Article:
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ETF vs. mutual fund: Which is right for you?
They both hold baskets of investments but pricing minimums and trading costs vary.
But there are key differences that separate these types of funds, and one may be a better fit for your portfolio than the other. It all boils down to how much you have to invest and how you prefer to manage your funds.
ETF vs. mutual fund: Which should I choose?
ETFs are likely the right choice if:
- You don’t have a lot to invest.
- You want low-cost access to a market.
- You prefer fully transparent pricing.
- You want to move in and out of your investments quickly.
- You want short or leveraged access to specific asset classes.
Mutual funds are likely the right choice if:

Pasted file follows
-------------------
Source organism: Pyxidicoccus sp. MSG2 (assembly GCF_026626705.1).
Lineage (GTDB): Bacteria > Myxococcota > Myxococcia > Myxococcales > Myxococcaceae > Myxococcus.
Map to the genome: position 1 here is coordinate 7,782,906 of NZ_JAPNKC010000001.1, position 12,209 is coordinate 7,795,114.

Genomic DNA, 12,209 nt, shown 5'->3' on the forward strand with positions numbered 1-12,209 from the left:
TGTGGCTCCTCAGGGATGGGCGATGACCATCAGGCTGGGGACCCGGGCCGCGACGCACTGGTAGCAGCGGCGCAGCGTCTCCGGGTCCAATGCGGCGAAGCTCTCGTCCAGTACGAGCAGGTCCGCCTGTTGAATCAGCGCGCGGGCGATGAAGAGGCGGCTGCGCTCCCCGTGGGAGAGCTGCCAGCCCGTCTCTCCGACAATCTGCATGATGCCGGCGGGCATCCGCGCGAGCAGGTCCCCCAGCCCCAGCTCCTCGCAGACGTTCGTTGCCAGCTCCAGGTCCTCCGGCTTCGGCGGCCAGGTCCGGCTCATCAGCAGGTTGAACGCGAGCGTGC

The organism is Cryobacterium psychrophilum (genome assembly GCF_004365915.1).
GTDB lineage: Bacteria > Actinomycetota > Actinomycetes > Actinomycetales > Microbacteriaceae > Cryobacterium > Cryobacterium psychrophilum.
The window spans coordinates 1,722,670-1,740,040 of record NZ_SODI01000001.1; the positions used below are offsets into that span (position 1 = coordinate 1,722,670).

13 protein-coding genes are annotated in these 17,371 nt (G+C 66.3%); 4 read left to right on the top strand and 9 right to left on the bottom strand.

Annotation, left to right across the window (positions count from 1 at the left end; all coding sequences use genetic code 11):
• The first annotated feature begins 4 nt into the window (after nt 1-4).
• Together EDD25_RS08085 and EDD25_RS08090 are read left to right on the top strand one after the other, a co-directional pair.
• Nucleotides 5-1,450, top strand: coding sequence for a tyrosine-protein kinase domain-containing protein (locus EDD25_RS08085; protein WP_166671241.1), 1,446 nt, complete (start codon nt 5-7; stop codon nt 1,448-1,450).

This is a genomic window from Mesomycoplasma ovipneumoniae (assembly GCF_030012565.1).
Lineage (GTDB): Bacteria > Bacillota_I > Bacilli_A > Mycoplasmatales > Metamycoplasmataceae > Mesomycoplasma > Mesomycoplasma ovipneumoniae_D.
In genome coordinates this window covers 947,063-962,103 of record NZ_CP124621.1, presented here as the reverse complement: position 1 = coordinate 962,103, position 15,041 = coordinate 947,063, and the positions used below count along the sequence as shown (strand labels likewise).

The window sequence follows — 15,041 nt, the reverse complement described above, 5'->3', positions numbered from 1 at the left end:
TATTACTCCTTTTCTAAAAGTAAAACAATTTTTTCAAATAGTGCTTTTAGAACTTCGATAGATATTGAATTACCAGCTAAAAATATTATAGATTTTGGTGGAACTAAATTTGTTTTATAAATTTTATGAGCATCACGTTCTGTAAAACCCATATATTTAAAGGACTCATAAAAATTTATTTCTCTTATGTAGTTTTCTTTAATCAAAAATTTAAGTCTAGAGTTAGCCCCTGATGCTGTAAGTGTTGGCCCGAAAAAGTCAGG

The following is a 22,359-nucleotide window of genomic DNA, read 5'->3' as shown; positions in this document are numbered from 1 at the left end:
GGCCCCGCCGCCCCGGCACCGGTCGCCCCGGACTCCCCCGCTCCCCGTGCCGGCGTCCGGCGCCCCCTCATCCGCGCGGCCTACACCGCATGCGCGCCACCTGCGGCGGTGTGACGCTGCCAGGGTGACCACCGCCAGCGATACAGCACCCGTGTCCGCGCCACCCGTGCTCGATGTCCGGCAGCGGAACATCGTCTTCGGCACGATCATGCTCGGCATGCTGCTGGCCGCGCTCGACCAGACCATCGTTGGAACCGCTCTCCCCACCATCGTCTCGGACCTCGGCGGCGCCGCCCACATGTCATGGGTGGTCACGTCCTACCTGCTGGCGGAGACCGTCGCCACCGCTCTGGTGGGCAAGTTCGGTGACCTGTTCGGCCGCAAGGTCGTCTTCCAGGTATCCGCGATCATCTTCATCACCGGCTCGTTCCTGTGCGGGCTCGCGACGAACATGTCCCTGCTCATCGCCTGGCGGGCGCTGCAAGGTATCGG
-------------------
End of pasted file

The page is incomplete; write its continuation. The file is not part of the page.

- You want a professional to oversee your investment.
- You want a chance to do better than an index.
- You don’t want to be concentrated in certain sectors.
- You want access to specific asset classes such as property or private equity, which are difficult to achieve with ETFs.
What are ETFs?
An exchange-traded fund (ETF) is a collection of assets bundled and sold as a single investment. The most popular ETFs track major indexes such as the S&P 500 or FTSE 100. Buying a share gives you a piece of every stock in that index. These days you can find ETFs that track nearly every form of investment. They’re a relatively low-cost and liquid way to invest in almost any asset or strategy.
While the mutual fund market is larger, the ETF market has grown significantly in recent years. The US ETF market surpassed $5 trillion in value in 2020.
There are ETFs based on currencies, commodities, volatility indices and sectors. There are inverse ETFs that allow an investor to benefit from falling prices and leveraged ETFs that give investors greater exposure to an individual asset or index — and with that, greater exposure to risk.
ETFs trade on exchanges, like stocks, with prices that fluctuate throughout the day.
What are mutual funds?